To summarise, the Three Forts Challenge is an exceptionally friendly event set in a picturesque location….the latter point is based on my knowledge of the area as opposed to my experiences on the day since the majority of the run was encased in fog!
The course itself is hilly and undulating with mostly wide paths, perfect for canicrossers. However, the terrain is hard underfoot (flinty in some places), so something to bear in mind if you have a dog with sensitive paws. The run is also set in open landscape with very little shade – this didn’t present a problem on this occasion as the fog kept the temperature down and blocked any direct sunlight but it could be a potential issue otherwise.
Something that really stood out for me was the fact that we didn’t have to register on the day for this race – race numbers, with the timing chip handily attached to the reverse, were sent out in the post before the race – so all we had to do was turn up just before the start! Perfect if you have a dog that gets excitable at races and you don’t want to hang around too long before it gets going.
It’s worth noting, however, that parking was limited to one main car park which was not large enough to accommodate all the runners. We were asked to find parking along nearby residential roads which wasn’t a problem but it did add on a few additional minutes.
We set off on the half marathon at 10:30am (there was also a full marathon option) after a short briefing from the race starter.
Starting from the recreation ground on Hill Barn Lane, Worthing the run takes you along a fairly narrow track that gradually climbs north of Worthing to Cissbury Ring, the largest hill fort in Sussex. On a clear day, apparently you can see as far as the Isle of Wight. Today, I could probably see about 50 metres in front of me!
There is just about enough room to overtake on this narrow stretch but if you are a quick canicrosser I would advise starting near the front of the race to avoid having the added stress of overtaking.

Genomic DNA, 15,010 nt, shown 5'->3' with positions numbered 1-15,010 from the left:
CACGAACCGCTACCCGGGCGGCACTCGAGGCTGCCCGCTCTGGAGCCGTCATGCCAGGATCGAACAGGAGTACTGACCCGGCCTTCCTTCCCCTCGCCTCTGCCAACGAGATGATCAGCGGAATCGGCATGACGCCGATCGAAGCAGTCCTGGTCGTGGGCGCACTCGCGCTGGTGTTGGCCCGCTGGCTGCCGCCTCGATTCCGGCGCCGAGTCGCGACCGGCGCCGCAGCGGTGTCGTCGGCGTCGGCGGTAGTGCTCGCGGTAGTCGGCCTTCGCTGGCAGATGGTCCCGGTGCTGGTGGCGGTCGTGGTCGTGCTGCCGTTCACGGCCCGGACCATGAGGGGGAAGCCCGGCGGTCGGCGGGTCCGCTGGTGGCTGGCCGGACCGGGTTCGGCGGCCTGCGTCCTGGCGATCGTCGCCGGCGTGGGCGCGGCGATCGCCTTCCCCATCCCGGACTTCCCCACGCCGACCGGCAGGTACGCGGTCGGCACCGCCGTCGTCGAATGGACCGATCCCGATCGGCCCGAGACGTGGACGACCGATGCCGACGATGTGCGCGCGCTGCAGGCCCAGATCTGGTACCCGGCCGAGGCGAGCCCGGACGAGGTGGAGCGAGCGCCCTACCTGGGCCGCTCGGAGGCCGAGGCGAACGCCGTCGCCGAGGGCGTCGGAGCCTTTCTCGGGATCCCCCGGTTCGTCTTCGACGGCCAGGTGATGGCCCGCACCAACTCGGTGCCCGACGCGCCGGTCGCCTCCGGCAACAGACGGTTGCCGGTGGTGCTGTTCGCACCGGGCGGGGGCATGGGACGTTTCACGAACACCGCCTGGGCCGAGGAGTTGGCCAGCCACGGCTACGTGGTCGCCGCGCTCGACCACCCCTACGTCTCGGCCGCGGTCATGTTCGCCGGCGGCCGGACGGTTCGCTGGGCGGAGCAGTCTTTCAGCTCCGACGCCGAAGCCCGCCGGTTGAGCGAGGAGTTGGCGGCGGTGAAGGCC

From hereon the paths are much wider but remain hard underfoot throughout. The route itself is mostly undulating with the occasional flat section and more significant climbs up to Steyning Bowl, Chanctonbury Ring and Cissbury Ring once more. The last couple of miles take you back down the initial climb at the start of the race to the recreation ground.
Overall there is approx 1,450m of climbing, so fairly healthy!
I mention all these beauty spots but given the foggy conditions we really could have been anywhere!
The route was clearly signposted with marshals at key places and there were four water/aid stations on the route where you could have water, orange drink, jelly babies and pieces of bananas. There were no bowls of water for the dogs, however, which would have been more of an issue had it not been a cool day and recently rained – though I tend to carry water for the dogs on these longer distances and/or improvise with the cups provided.
As for recommended footwear, I would advise a mid-grip off-road shoe. I found that, whilst the course was hard underfoot, the damp conditions (recent rain and fog) made the surfaces very greasy in places, due to the wet chalk and clay. I wore a my Inov8 Trailrocs and found these comfortable for what I needed.
Overall this is a lovely course, well run with friendly marshals and fellow runners. Despite the sizeable turnout it had a nice local event feel – even the mayor and local press made an appearance! And all runners who completed the course received a medal.